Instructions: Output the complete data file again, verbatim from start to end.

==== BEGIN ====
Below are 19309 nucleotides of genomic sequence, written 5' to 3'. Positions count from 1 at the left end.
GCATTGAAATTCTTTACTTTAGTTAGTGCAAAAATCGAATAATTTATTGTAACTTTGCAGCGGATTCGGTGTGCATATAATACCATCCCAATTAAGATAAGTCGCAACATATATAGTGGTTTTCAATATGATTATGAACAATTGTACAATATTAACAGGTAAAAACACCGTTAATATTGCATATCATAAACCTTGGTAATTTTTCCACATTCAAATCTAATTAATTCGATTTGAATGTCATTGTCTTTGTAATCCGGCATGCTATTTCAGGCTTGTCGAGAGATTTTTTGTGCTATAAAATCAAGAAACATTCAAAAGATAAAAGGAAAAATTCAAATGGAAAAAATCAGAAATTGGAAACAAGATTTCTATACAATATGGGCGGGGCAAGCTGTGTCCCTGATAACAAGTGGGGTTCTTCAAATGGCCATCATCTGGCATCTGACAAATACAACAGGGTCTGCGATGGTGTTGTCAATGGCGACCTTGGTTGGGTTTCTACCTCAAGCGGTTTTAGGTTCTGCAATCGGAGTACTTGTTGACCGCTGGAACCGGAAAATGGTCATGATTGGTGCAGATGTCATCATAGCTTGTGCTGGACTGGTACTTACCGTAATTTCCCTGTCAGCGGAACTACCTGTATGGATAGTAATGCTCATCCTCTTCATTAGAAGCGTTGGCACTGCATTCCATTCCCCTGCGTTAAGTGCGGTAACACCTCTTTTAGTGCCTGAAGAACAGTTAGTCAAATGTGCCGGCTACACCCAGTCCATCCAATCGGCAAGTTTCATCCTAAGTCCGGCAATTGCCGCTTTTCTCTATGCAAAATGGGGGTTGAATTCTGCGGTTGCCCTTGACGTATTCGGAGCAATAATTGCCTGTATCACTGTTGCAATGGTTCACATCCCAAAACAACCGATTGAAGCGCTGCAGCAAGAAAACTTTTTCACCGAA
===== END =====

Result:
Below are 19309 nucleotides of genomic sequence, written 5' to 3'. Positions count from 1 at the left end.
GCATTGAAATTCTTTACTTTAGTTAGTGCAAAAATCGAATAATTTATTGTAACTTTGCAGCGGATTCGGTGTGCATATAATACCATCCCAATTAAGATAAGTCGCAACATATATAGTGGTTTTCAATATGATTATGAACAATTGTACAATATTAACAGGTAAAAACACCGTTAATATTGCATATCATAAACCTTGGTAATTTTTCCACATTCAAATCTAATTAATTCGATTTGAATGTCATTGTCTTTGTAATCCGGCATGCTATTTCAGGCTTGTCGAGAGATTTTTTGTGCTATAAAATCAAGAAACATTCAAAAGATAAAAGGAAAAATTCAAATGGAAAAAATCAGAAATTGGAAACAAGATTTCTATACAATATGGGCGGGGCAAGCTGTGTCCCTGATAACAAGTGGGGTTCTTCAAATGGCCATCATCTGGCATCTGACAAATACAACAGGGTCTGCGATGGTGTTGTCAATGGCGACCTTGGTTGGGTTTCTACCTCAAGCGGTTTTAGGTTCTGCAATCGGAGTACTTGTTGACCGCTGGAACCGGAAAATGGTCATGATTGGTGCAGATGTCATCATAGCTTGTGCTGGACTGGTACTTACCGTAATTTCCCTGTCAGCGGAACTACCTGTATGGATAGTAATGCTCATCCTCTTCATTAGAAGCGTTGGCACTGCATTCCATTCCCCTGCGTTAAGTGCGGTAACACCTCTTTTAGTGCCTGAAGAACAGTTAGTCAAATGTGCCGGCTACACCCAGTCCATCCAATCGGCAAGTTTCATCCTAAGTCCGGCAATTGCCGCTTTTCTCTATGCAAAATGGGGGTTGAATTCTGCGGTTGCCCTTGACGTATTCGGAGCAATAATTGCCTGTATCACTGTTGCAATGGTTCACATCCCAAAACAACCGATTGAAGCGCTGCAGCAAGAAAACTTTTTCACCGAA